Explained: The new rule changes for the 2024 F1 season

A look at all the new rules introduced for F1 2024.

Lewis Hamilton (GBR) Mercedes AMG F1 W15. Formula 1 Testing, Sakhir, Bahrain, Day Two.- www.xpbimages.com, EMail:
Lewis Hamilton (GBR) Mercedes AMG F1 W15. Formula 1 Testing, Sakhir,…

With the new F1 season just days away, here’s a run down of the rule changes and tweaks that have been made for the year.

Right of Review

The window to lodge a ‘Right of Review’ has been tightened by F1’s governing body the FIA ahead of the new season.

Previously, teams had 14 days from the end of the competition to submit a review request. This has been reduced to just 96 hours (four days) for 2024, though the stewards do have leeway to allow for an extra day.

Teams will also have to pay an upfront deposit of €6,000 which they will only get back if they are successful. The fee will be forfeited if their case is not approved, unless the FIA judge otherwise.

A new sprint format

Free practice and sprint qualifying will now take place on Friday, with the 100km sprint race becoming the first on-track F1 action on Saturday. This will be followed by regular qualifying for Sunday’s grand prix.

It marks a change from the previous format that saw Saturday effectively become a dedicated sprint day, featuring both sprint qualifying and the sprint race.

China, Miami, Austria, Austin, Brazil and Qatar will host the six sprint races this year.

DRS tweak and engine rules

F1 has confirmed that DRS will now be activated at the end of the first lap, rather than at the end of the second lap. This will be the same when a race is restarted following a Safety Car period.

The engine allocation for each driver has also been increased to four power units per year. This is up from the previous allocation of three and covers both the 2024 and 2025 F1 seasons.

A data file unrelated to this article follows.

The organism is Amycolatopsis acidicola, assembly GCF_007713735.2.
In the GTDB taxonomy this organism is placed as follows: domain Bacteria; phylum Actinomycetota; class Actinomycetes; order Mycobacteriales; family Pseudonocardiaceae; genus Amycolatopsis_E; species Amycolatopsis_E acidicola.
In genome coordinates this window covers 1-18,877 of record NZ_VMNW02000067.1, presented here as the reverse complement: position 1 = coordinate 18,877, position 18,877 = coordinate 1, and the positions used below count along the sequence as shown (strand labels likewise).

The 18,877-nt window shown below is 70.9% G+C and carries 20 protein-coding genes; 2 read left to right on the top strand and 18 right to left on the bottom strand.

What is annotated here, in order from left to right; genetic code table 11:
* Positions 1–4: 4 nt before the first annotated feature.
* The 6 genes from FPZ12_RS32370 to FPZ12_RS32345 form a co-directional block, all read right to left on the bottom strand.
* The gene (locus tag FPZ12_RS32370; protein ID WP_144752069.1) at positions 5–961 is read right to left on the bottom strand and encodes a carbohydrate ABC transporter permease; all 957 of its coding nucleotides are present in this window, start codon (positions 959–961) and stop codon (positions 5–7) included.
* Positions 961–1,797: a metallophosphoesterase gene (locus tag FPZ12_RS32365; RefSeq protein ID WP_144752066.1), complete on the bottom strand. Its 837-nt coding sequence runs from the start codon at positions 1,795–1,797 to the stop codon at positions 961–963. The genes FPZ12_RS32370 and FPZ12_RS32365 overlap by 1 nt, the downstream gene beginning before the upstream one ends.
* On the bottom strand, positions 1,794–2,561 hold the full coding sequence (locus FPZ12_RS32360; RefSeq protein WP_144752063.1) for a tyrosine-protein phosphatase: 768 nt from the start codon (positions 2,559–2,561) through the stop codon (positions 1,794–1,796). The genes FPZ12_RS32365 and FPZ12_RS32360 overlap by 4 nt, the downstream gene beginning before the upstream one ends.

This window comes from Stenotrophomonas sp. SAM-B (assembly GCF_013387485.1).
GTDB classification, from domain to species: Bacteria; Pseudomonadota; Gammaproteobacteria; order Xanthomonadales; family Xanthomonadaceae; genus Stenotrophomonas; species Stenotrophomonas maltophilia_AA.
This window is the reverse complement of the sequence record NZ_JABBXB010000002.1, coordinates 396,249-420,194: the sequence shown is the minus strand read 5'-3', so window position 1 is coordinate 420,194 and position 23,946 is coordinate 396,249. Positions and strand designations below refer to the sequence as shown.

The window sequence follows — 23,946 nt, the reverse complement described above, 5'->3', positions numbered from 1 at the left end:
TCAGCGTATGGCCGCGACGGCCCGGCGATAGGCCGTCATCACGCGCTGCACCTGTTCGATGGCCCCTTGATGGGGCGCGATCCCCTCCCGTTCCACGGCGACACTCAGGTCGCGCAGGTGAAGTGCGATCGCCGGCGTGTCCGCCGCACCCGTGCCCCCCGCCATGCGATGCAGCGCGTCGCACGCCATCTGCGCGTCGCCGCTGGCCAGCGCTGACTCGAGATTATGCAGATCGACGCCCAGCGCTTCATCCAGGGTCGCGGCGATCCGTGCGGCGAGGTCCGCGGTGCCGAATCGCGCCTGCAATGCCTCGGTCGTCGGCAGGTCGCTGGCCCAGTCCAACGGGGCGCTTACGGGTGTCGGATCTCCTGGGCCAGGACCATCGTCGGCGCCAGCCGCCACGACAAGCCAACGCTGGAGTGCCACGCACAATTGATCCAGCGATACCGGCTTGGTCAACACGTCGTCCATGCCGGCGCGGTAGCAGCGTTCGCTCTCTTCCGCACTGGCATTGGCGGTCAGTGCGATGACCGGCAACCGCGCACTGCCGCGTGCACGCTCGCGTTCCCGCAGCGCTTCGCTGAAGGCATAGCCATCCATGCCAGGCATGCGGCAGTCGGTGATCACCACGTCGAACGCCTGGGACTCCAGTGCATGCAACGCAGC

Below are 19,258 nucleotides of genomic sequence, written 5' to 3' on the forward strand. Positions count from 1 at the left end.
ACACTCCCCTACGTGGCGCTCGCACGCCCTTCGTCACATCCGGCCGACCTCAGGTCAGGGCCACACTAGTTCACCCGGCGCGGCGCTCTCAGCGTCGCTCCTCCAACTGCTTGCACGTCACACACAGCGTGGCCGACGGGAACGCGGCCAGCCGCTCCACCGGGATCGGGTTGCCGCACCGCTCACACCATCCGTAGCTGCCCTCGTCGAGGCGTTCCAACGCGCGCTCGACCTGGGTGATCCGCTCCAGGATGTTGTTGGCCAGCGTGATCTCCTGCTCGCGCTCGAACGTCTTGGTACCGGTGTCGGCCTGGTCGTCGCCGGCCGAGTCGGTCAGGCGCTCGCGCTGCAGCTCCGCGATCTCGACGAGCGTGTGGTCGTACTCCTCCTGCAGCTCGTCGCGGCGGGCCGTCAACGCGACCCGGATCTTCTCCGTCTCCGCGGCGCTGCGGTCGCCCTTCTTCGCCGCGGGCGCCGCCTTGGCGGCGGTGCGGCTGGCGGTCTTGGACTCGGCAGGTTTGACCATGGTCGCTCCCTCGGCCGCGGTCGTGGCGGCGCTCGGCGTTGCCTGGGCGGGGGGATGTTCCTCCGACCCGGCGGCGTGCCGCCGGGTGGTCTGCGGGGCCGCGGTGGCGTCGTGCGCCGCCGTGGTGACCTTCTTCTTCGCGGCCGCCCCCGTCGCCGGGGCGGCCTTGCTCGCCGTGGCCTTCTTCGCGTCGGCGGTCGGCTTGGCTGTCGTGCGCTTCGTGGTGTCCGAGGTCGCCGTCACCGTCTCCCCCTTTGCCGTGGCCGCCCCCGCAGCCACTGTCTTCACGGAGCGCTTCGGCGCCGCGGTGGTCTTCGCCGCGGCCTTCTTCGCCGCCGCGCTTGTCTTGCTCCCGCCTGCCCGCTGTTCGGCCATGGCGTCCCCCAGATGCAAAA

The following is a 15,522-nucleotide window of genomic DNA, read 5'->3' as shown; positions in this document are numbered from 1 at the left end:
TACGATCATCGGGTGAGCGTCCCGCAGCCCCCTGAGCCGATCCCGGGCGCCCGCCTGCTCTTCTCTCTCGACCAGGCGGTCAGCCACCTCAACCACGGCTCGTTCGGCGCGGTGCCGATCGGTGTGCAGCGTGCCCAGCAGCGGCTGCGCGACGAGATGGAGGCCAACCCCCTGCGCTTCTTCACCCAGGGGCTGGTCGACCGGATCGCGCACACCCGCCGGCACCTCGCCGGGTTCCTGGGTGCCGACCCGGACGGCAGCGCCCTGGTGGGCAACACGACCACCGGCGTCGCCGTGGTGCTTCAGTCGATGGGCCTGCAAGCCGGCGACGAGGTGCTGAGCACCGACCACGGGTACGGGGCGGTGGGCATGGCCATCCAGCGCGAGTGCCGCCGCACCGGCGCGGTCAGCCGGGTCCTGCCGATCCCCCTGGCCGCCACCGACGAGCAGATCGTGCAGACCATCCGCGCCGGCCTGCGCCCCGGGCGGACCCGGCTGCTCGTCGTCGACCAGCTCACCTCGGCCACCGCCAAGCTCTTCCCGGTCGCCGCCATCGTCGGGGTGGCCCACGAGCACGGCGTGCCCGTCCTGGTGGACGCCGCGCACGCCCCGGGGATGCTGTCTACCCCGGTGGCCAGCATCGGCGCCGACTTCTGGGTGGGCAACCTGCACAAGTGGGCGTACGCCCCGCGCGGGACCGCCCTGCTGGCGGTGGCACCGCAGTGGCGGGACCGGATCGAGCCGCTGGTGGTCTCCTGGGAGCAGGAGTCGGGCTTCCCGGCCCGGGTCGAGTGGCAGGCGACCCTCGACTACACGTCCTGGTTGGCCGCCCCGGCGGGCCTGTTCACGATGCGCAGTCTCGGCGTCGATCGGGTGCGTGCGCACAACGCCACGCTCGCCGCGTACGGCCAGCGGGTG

George Russell (GBR) Mercedes AMG F1 W15 - practice start procedure at the end of testing. Formula 1 Testing, Sakhir,
George Russell (GBR) Mercedes AMG F1 W15 - practice start procedure at the…

Larger potential fines

An update to the International Sporting Code means that higher fines can now be imposed by the stewards.

Previously, the cap was €250,000. This has been raised significantly to €1m for F1.

Needless to say, this news wasn’t welcomed by the drivers.

“If touching a rear wing is €50k, then I would like to know what €1 million is,” world champion Max Verstappen joked.

Increased CapEx limits

F1 teams have been handed a capital expenditure increase to help invest in the upgrade of their facilities and further level the playing field.

Red Bull, Mercedes and Ferrari have been given an extra $6m to invest, with McLaren, Aston Martin and Alpine receiving an additional $13m, and Williams, RB, Sauber and Haas getting $20m more.

The four least successful F1 outfits have received a net gain of $14m in spending compared to the big three teams.

Stricter roll hoop requirements

From this year roll hoops must be able to withstand a much stricter load test.

The push to increase roll hoop robustness came in response to Zhou Guanyu’s huge crash at the start of the 2022 British Grand Prix. Zhou’s roll hoop was destroyed in the initial impact when his car landed upside down.

Tightened rules on what fans can bring

The FIA has issued a total clamp down on the unauthorised use of pyrotechnics such as flares and fireworks at events.

The use of flares by spectators had become an increasing sight at races such as Austria and Zandvoort in recent years. 

Max Verstappen (NLD) Red Bull Racing RB19 passes fans in the grandstand with flares being set off. Formula 1 World
Max Verstappen (NLD) Red Bull Racing RB19 passes fans in the grandstand…

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